Bull cane control

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spaniel

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I've typically not had a big issue with bull canes, but when I pruned this spring I realized that they were a real problem in my Oberlin Noir. About 2/3 of my vines had run huge bull canes, often more than 20 feet long. Aside from the pain of untangling and cutting them out of the 2-3 neighboring vines they had run through, they sucked the resources of the vines and those vines had a sub-optimal amount of growth to provide for this year's production spurs...they put most of their vigor into those bull canes.

Any tips for controlling this in the future? Do you just watch for them by digging through the foliage and cut them off early?
 

garymc

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I had no idea there was a name for this. I think I had one of these come up from just above the ground last year. It was outgrowing everything else so fast I thought I'd leave it for a second trunk (GDC trellis.) It went all the way up onto the wires in a season, which are 5'6" high. Then it died this winter.
 

Runningwolf

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WOW I was sure expecting to see something else besides this topic when I read the headline. Guess I've been around too many farms growing up. If you're not sure what I'm talking about goggle bull cane. :ot: sorry

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grapeman

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Generally the bull canes on the part of the vine that is on the wires can be removed early in the growing season. They usually grow from the end of the vine because of apical dominance. The ones on the trunk can be removed also early. This prevents them from sucking out too many resources from the vine.
 

GreginND

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Great topic. I am trying to understand the pros and cons of bull canes. I know some speak of them like they are the devil and we should be very afraid.

My understanding is that bull canes grow fast and have long internode distances. Not what you want for a fruiting cordon, for example.

But, is there any problem using bull canes to form your trunk? Do laterals that grow from bull canes also have long internode distances and too vigorous growth? I ask because it seems I have a whole vineyard full of bull canes that have pushed from the ground up this year and I plan to establish trunks this year.

Any other Bull cane information you can share would be great.

Also, still trying to figure out how to identify them.

Thanks.
 
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grapeman

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If the canes are round they are better than the ones that are flatter. Those flat ones don't harden off well so aren't good trunk candidates. Choose shorter shoots that have better node spacing over longer bull canes with longer internode spacing. I would rather have a 4-5 foot of good shoot for the trunk than a 12 foot one with 9 inch spacing. True, you will get rid of most of the laterals later anyways, but the bull canes just don't make great trunks.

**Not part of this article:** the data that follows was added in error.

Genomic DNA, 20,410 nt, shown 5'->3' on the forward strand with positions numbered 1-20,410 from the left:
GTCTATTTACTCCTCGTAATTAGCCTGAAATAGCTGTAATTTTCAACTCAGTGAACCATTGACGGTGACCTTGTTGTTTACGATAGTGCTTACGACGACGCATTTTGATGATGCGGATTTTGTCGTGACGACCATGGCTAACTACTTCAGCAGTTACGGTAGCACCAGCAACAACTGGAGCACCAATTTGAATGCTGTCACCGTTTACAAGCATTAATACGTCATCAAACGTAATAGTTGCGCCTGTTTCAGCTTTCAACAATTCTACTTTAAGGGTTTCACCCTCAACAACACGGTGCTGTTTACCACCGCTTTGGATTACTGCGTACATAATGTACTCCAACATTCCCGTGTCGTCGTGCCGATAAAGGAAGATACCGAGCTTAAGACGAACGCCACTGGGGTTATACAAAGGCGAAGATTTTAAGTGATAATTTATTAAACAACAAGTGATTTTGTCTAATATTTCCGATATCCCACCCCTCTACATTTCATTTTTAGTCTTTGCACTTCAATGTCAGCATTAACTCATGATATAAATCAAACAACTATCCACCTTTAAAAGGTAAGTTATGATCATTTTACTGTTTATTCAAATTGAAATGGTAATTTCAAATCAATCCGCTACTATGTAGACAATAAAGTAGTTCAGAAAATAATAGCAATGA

GreginND

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Thanks. So it really depends more on the shape of the canes?

I see on some of my vines several canes growing and some only 1 or 2. I do have very rich soil which adds to the vigor. Is there any reason to prune off the bull canes now? I think they may even be helping to control the vigor.
 

grapeman

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You can leave them on the young vines in your case Greg to help slow them down a bit.
 

garymc

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Greg, if you're talking about vines that got winter damage and died back, you might just have vigorous new shoots coming up from a well established root system.
 

grapeman

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He is talking about vines planted last year and pruned back to 3 buds this spring. He has very fertile soil to work with, so even more vigor.
 

GreginND

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Yes, here is a frontenac blanc after 1 months growth from the ground up. That's 6 feet already.

 

spaniel

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Thanks for the replies. I know to look for them on the Oberlin Noir now, so I'll just remove them early by checking between vines. Last year I didn't think to check...they were never really a problem on my other varieties that were more mature and the O.N. just got cropping last year. The vines put so much into those bull canes that even if the hard winter hadn't damaged them as much as it did, I'd have been hard pressed to have had enough new growth for my fruiting spurs.
 
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